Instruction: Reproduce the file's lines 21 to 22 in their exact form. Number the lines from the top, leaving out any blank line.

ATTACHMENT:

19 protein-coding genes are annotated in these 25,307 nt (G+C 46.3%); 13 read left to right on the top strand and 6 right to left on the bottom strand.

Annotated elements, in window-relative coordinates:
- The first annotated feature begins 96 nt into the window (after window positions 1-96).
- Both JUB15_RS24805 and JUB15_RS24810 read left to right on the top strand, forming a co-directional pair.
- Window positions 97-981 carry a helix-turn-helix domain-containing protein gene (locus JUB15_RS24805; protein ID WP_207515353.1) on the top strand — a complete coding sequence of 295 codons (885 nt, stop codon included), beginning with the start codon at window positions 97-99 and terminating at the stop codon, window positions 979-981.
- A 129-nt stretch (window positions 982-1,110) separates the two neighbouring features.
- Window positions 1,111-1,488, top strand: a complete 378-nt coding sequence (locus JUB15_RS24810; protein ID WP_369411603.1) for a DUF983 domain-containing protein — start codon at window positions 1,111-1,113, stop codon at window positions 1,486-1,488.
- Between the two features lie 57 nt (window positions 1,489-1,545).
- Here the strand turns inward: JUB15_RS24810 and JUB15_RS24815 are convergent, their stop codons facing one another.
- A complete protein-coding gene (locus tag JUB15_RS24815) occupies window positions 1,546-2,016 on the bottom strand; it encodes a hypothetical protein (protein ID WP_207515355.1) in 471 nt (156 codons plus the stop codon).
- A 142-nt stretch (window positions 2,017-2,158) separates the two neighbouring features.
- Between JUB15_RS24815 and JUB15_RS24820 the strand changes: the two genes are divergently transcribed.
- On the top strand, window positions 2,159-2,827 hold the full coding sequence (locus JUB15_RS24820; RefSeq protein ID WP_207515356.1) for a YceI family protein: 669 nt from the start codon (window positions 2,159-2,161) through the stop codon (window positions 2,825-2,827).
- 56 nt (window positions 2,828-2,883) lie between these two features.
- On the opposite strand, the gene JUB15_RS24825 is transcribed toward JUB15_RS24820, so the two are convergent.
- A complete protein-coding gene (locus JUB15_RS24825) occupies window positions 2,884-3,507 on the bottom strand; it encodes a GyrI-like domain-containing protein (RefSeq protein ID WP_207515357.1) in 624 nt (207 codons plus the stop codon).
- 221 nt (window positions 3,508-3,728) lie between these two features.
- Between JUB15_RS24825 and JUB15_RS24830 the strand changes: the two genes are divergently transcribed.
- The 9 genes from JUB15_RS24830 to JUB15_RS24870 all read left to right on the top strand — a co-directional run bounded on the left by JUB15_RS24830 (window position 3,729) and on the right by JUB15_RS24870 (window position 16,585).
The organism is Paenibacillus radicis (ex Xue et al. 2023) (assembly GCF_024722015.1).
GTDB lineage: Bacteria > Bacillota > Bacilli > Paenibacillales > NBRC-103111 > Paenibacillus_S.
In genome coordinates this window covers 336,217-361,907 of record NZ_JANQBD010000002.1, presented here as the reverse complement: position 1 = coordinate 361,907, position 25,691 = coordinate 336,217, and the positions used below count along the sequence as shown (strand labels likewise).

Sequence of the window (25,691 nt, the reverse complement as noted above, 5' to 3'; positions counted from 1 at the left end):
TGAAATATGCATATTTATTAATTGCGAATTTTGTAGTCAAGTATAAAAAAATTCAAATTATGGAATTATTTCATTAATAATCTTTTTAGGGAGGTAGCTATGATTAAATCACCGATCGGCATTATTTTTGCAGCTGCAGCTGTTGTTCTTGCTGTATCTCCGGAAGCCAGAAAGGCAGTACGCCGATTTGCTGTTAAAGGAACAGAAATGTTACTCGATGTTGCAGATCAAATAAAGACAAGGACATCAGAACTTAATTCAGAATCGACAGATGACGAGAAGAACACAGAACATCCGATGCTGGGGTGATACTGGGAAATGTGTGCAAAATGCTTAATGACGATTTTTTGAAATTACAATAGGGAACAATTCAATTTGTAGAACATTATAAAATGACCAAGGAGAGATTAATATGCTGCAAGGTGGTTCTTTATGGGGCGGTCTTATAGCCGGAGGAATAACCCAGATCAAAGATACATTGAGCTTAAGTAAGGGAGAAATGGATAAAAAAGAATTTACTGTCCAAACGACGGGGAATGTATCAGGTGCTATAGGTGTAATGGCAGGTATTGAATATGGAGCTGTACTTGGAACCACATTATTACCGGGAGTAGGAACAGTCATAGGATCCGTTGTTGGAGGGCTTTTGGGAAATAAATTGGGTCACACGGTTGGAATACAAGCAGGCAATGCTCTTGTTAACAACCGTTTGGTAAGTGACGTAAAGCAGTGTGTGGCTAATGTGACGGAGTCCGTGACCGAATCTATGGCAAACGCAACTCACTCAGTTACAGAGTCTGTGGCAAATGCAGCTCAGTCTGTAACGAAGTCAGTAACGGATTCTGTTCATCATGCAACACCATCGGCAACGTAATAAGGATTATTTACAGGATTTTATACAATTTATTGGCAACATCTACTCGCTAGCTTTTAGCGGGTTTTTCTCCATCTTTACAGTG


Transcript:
GTDB lineage: Bacteria > Bacillota > Bacilli > Paenibacillales > NBRC-103111 > Paenibacillus_S.
In genome coordinates this window covers 336,217-361,907 of record NZ_JANQBD010000002.1, presented here as the reverse complement: position 1 = coordinate 361,907, position 25,691 = coordinate 336,217, and the positions used below count along the sequence as shown (strand labels likewise).